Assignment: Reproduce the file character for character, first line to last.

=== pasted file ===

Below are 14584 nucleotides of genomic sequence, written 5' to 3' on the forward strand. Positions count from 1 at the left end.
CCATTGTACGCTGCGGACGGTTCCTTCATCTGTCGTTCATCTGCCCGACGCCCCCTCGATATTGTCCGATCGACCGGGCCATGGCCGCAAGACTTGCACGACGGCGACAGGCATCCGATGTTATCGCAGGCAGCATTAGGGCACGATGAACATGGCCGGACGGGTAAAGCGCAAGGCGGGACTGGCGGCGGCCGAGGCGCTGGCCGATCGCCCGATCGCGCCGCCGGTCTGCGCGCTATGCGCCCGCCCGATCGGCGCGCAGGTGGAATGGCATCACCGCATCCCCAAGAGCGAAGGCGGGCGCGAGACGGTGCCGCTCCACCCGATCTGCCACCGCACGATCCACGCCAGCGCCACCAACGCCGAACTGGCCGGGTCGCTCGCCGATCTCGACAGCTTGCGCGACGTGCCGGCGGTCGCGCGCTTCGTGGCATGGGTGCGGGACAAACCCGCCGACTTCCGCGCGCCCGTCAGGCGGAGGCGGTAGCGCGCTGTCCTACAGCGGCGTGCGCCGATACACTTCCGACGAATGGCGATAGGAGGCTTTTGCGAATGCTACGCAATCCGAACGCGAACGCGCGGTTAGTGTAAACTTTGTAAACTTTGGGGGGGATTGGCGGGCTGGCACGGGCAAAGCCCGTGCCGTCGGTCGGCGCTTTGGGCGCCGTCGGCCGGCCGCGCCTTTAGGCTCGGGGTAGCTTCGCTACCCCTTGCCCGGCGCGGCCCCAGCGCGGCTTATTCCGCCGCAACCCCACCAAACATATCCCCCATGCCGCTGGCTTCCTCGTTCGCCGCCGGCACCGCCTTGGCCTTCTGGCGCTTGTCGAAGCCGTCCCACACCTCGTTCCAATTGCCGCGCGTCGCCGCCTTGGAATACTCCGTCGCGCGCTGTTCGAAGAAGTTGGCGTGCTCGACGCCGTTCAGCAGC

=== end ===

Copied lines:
Below are 14584 nucleotides of genomic sequence, written 5' to 3' on the forward strand. Positions count from 1 at the left end.
CCATTGTACGCTGCGGACGGTTCCTTCATCTGTCGTTCATCTGCCCGACGCCCCCTCGATATTGTCCGATCGACCGGGCCATGGCCGCAAGACTTGCACGACGGCGACAGGCATCCGATGTTATCGCAGGCAGCATTAGGGCACGATGAACATGGCCGGACGGGTAAAGCGCAAGGCGGGACTGGCGGCGGCCGAGGCGCTGGCCGATCGCCCGATCGCGCCGCCGGTCTGCGCGCTATGCGCCCGCCCGATCGGCGCGCAGGTGGAATGGCATCACCGCATCCCCAAGAGCGAAGGCGGGCGCGAGACGGTGCCGCTCCACCCGATCTGCCACCGCACGATCCACGCCAGCGCCACCAACGCCGAACTGGCCGGGTCGCTCGCCGATCTCGACAGCTTGCGCGACGTGCCGGCGGTCGCGCGCTTCGTGGCATGGGTGCGGGACAAACCCGCCGACTTCCGCGCGCCCGTCAGGCGGAGGCGGTAGCGCGCTGTCCTACAGCGGCGTGCGCCGATACACTTCCGACGAATGGCGATAGGAGGCTTTTGCGAATGCTACGCAATCCGAACGCGAACGCGCGGTTAGTGTAAACTTTGTAAACTTTGGGGGGGATTGGCGGGCTGGCACGGGCAAAGCCCGTGCCGTCGGTCGGCGCTTTGGGCGCCGTCGGCCGGCCGCGCCTTTAGGCTCGGGGTAGCTTCGCTACCCCTTGCCCGGCGCGGCCCCAGCGCGGCTTATTCCGCCGCAACCCCACCAAACATATCCCCCATGCCGCTGGCTTCCTCGTTCGCCGCCGGCACCGCCTTGGCCTTCTGGCGCTTGTCGAAGCCGTCCCACACCTCGTTCCAATTGCCGCGCGTCGCCGCCTTGGAATACTCCGTCGCGCGCTGTTCGAAGAAGTTGGCGTGCTCGACGCCGTTCAGCAGC